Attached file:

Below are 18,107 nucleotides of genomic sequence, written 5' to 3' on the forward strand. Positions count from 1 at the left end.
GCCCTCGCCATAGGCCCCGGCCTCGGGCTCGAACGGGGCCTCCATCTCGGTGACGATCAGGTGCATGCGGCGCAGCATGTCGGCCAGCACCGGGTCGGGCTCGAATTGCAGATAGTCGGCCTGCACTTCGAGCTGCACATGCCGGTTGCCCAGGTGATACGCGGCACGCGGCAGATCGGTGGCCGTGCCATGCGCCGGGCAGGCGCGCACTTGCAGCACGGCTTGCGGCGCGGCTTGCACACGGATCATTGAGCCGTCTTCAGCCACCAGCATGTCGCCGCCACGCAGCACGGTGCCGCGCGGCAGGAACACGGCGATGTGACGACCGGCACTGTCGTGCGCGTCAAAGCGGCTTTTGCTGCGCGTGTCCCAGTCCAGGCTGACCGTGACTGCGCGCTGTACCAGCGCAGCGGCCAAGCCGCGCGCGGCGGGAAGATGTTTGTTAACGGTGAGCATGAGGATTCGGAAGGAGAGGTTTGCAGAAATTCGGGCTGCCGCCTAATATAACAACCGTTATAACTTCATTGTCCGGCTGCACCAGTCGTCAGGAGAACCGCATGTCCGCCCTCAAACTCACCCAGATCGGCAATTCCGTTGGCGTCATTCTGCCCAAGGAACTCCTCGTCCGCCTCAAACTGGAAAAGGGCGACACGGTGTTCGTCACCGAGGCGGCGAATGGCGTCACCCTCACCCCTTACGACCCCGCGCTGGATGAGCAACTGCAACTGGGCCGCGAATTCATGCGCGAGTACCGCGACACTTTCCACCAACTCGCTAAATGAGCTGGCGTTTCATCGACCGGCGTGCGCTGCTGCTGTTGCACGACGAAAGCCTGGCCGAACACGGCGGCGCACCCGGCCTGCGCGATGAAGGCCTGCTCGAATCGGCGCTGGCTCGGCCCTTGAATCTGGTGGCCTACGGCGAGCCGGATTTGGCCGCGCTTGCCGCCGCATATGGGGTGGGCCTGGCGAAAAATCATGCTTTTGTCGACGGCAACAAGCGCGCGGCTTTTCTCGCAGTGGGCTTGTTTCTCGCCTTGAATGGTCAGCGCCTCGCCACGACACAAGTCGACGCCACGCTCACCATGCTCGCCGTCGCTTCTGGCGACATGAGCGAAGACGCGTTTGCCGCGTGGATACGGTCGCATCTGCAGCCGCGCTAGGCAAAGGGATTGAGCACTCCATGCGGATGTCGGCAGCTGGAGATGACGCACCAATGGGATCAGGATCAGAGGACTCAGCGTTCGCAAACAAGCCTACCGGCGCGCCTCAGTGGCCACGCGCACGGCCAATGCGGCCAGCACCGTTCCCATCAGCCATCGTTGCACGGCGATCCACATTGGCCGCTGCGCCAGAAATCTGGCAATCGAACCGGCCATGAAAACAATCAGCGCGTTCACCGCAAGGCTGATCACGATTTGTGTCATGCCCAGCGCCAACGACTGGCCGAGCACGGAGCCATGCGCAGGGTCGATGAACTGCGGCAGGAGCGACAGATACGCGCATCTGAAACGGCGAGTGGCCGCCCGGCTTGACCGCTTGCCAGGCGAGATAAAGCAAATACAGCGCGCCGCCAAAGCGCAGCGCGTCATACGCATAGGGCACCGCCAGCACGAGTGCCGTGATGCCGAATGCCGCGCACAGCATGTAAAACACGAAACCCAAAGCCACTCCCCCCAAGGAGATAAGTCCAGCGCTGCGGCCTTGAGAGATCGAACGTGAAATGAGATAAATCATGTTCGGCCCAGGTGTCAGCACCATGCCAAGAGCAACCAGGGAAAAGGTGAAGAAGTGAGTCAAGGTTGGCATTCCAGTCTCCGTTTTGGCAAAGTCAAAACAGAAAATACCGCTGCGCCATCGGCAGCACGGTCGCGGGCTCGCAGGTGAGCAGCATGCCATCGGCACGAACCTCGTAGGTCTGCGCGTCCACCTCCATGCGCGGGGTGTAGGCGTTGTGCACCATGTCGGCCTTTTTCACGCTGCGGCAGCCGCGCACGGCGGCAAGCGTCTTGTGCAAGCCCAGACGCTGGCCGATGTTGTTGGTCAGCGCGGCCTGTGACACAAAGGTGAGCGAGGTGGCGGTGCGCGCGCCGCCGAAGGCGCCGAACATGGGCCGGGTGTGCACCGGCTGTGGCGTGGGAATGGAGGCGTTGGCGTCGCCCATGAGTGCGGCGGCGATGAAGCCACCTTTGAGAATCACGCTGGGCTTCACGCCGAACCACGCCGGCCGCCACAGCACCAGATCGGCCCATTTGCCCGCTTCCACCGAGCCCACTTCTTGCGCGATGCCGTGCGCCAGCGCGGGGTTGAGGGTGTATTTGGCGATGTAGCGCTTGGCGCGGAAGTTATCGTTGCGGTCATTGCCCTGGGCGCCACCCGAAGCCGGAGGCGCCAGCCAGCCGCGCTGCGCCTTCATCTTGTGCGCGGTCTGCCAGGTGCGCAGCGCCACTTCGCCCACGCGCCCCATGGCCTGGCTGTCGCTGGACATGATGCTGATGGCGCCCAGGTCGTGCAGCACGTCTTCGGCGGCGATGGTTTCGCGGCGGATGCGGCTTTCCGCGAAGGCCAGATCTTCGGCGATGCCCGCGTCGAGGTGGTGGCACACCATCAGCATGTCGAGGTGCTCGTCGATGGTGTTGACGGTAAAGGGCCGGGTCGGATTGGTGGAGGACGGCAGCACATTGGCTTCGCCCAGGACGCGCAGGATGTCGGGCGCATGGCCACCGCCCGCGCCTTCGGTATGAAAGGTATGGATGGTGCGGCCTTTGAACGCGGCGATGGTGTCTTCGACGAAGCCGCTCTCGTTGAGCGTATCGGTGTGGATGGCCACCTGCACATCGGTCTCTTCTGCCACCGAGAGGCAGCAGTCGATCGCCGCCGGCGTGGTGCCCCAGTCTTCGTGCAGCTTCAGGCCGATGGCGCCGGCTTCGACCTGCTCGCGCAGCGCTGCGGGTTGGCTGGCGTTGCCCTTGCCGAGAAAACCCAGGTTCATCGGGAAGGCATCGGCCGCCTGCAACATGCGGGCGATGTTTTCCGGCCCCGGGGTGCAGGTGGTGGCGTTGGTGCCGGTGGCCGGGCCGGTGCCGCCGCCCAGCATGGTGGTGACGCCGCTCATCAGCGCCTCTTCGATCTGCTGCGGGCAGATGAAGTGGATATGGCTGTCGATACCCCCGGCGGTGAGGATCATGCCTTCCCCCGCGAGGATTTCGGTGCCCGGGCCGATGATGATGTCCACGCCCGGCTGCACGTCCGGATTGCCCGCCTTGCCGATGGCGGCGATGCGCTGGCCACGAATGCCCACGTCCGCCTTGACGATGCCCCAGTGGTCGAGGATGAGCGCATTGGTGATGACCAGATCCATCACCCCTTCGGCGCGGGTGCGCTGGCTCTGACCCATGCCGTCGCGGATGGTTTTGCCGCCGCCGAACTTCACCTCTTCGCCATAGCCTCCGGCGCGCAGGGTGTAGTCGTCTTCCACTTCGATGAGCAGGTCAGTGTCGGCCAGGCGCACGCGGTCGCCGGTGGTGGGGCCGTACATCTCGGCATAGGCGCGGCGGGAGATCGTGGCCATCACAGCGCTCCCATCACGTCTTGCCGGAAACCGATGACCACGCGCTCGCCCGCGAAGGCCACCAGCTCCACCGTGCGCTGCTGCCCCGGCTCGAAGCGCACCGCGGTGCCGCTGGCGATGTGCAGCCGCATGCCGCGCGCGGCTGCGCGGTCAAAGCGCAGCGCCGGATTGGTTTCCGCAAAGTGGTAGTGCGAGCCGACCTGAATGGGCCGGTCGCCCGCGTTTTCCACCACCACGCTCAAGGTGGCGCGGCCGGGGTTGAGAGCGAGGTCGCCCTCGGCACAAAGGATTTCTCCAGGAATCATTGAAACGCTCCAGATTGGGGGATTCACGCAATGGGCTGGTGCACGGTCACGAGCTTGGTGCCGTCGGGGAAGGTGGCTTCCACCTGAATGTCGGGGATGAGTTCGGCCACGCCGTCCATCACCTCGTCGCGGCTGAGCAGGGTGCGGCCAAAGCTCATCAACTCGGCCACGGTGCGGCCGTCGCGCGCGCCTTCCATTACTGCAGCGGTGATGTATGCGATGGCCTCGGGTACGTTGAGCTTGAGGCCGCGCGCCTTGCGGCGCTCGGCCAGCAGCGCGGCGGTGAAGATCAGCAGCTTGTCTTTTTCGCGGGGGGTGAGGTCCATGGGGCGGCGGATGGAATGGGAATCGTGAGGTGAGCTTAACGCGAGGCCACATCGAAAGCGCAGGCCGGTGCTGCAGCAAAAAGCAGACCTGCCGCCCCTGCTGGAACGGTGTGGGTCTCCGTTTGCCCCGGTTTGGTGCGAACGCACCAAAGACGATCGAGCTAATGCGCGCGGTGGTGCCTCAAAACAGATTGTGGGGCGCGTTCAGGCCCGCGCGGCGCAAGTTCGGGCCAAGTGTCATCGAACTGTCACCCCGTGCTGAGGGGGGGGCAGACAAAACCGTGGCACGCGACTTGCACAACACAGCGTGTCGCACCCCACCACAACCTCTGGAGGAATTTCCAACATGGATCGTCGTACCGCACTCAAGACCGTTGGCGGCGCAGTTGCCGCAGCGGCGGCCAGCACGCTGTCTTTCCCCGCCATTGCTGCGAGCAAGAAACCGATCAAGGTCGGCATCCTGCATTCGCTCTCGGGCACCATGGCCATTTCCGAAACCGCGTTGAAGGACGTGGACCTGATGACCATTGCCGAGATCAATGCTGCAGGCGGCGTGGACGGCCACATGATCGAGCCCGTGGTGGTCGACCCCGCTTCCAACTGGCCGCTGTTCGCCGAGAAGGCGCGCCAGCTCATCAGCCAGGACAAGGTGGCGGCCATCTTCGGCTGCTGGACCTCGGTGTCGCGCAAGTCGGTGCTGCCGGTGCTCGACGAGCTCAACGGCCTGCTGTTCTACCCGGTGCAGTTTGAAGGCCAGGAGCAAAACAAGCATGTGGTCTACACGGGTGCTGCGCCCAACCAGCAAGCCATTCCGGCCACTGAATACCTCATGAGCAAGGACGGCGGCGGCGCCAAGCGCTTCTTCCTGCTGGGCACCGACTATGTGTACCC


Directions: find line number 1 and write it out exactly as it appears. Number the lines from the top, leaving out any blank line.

Below are 18,107 nucleotides of genomic sequence, written 5' to 3' on the forward strand. Positions count from 1 at the left end.